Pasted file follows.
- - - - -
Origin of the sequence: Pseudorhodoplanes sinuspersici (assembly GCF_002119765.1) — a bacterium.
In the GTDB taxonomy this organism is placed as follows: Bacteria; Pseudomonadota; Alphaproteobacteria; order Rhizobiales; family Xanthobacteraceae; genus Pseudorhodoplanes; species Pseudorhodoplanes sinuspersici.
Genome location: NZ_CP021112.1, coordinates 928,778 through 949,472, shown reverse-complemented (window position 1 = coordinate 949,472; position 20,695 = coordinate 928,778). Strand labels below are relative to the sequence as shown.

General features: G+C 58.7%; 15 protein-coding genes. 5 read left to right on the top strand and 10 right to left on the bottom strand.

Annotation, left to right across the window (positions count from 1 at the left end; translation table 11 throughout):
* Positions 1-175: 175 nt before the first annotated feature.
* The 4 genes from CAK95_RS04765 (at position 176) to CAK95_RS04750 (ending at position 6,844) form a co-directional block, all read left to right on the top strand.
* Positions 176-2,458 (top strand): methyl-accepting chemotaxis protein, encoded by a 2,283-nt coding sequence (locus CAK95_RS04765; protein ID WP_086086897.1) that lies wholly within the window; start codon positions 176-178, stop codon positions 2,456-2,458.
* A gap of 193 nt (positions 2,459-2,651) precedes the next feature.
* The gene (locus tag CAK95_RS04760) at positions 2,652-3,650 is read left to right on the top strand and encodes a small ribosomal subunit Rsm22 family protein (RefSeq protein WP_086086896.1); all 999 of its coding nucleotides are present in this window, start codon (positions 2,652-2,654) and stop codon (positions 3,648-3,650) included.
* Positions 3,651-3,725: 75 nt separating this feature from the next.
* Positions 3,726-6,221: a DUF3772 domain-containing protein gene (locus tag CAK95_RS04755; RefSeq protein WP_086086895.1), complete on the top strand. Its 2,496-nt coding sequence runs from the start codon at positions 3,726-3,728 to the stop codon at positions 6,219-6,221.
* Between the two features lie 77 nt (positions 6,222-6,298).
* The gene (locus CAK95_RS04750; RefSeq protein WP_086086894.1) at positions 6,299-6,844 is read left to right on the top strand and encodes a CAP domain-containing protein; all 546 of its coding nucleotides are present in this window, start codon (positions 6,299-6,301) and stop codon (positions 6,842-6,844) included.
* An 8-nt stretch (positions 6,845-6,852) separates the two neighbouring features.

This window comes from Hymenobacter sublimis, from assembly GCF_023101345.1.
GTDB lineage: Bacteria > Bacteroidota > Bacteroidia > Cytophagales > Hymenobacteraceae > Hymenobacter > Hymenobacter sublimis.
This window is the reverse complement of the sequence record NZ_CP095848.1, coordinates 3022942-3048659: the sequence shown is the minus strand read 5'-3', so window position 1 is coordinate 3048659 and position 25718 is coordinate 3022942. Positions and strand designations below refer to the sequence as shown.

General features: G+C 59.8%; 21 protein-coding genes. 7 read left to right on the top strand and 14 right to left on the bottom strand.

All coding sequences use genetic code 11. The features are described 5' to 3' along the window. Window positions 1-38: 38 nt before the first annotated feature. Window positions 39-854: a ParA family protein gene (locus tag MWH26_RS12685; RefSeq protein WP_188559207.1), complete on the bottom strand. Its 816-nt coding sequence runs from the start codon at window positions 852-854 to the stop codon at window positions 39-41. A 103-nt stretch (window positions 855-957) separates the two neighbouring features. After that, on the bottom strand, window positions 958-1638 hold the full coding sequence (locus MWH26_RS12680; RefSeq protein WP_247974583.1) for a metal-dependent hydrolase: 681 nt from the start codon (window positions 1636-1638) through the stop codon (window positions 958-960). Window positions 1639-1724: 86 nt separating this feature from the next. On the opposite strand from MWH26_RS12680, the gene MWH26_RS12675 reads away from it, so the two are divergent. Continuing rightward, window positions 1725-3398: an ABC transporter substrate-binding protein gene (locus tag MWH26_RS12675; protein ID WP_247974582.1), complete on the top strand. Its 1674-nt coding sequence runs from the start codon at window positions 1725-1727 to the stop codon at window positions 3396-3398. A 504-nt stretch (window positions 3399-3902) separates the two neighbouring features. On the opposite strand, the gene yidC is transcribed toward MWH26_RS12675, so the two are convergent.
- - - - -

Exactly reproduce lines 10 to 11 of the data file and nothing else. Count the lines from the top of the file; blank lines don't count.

* The gene (locus tag CAK95_RS04760) at positions 2,652-3,650 is read left to right on the top strand and encodes a small ribosomal subunit Rsm22 family protein (RefSeq protein WP_086086896.1); all 999 of its coding nucleotides are present in this window, start codon (positions 2,652-2,654) and stop codon (positions 3,648-3,650) included.
* Positions 3,651-3,725: 75 nt separating this feature from the next.